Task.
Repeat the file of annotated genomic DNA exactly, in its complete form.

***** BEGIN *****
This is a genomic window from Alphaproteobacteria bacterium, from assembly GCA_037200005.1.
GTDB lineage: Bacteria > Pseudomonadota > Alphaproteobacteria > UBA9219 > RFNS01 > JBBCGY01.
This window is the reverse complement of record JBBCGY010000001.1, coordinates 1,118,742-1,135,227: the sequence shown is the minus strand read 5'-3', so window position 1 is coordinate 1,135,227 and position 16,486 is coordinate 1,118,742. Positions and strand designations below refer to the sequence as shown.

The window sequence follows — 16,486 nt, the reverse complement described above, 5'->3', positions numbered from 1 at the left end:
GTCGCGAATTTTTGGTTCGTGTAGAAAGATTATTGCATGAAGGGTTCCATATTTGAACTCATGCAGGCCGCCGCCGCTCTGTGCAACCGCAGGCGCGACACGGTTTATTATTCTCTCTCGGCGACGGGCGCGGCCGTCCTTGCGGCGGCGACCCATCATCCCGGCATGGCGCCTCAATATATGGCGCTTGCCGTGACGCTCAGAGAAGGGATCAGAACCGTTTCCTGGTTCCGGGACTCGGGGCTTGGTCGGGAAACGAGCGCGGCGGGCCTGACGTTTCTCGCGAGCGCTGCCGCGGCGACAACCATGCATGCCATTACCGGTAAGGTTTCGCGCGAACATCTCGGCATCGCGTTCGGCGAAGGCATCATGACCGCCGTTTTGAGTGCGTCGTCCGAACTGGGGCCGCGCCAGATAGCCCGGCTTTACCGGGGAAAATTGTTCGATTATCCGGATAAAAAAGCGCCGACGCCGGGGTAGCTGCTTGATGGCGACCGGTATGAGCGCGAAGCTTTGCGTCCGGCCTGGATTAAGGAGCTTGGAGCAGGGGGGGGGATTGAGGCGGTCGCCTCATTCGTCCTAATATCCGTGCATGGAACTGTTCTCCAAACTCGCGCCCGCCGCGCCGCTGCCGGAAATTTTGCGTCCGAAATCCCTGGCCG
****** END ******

This is a genomic window from Alphaproteobacteria bacterium, from assembly GCA_037200005.1.
GTDB lineage: Bacteria > Pseudomonadota > Alphaproteobacteria > UBA9219 > RFNS01 > JBBCGY01.
This window is the reverse complement of record JBBCGY010000001.1, coordinates 1,118,742-1,135,227: the sequence shown is the minus strand read 5'-3', so window position 1 is coordinate 1,135,227 and position 16,486 is coordinate 1,118,742. Positions and strand designations below refer to the sequence as shown.

The window sequence follows — 16,486 nt, the reverse complement described above, 5'->3', positions numbered from 1 at the left end:
GTCGCGAATTTTTGGTTCGTGTAGAAAGATTATTGCATGAAGGGTTCCATATTTGAACTCATGCAGGCCGCCGCCGCTCTGTGCAACCGCAGGCGCGACACGGTTTATTATTCTCTCTCGGCGACGGGCGCGGCCGTCCTTGCGGCGGCGACCCATCATCCCGGCATGGCGCCTCAATATATGGCGCTTGCCGTGACGCTCAGAGAAGGGATCAGAACCGTTTCCTGGTTCCGGGACTCGGGGCTTGGTCGGGAAACGAGCGCGGCGGGCCTGACGTTTCTCGCGAGCGCTGCCGCGGCGACAACCATGCATGCCATTACCGGTAAGGTTTCGCGCGAACATCTCGGCATCGCGTTCGGCGAAGGCATCATGACCGCCGTTTTGAGTGCGTCGTCCGAACTGGGGCCGCGCCAGATAGCCCGGCTTTACCGGGGAAAATTGTTCGATTATCCGGATAAAAAAGCGCCGACGCCGGGGTAGCTGCTTGATGGCGACCGGTATGAGCGCGAAGCTTTGCGTCCGGCCTGGATTAAGGAGCTTGGAGCAGGGGGGGGGATTGAGGCGGTCGCCTCATTCGTCCTAATATCCGTGCATGGAACTGTTCTCCAAACTCGCGCCCGCCGCGCCGCTGCCGGAAATTTTGCGTCCGAAATCCCTGGCCG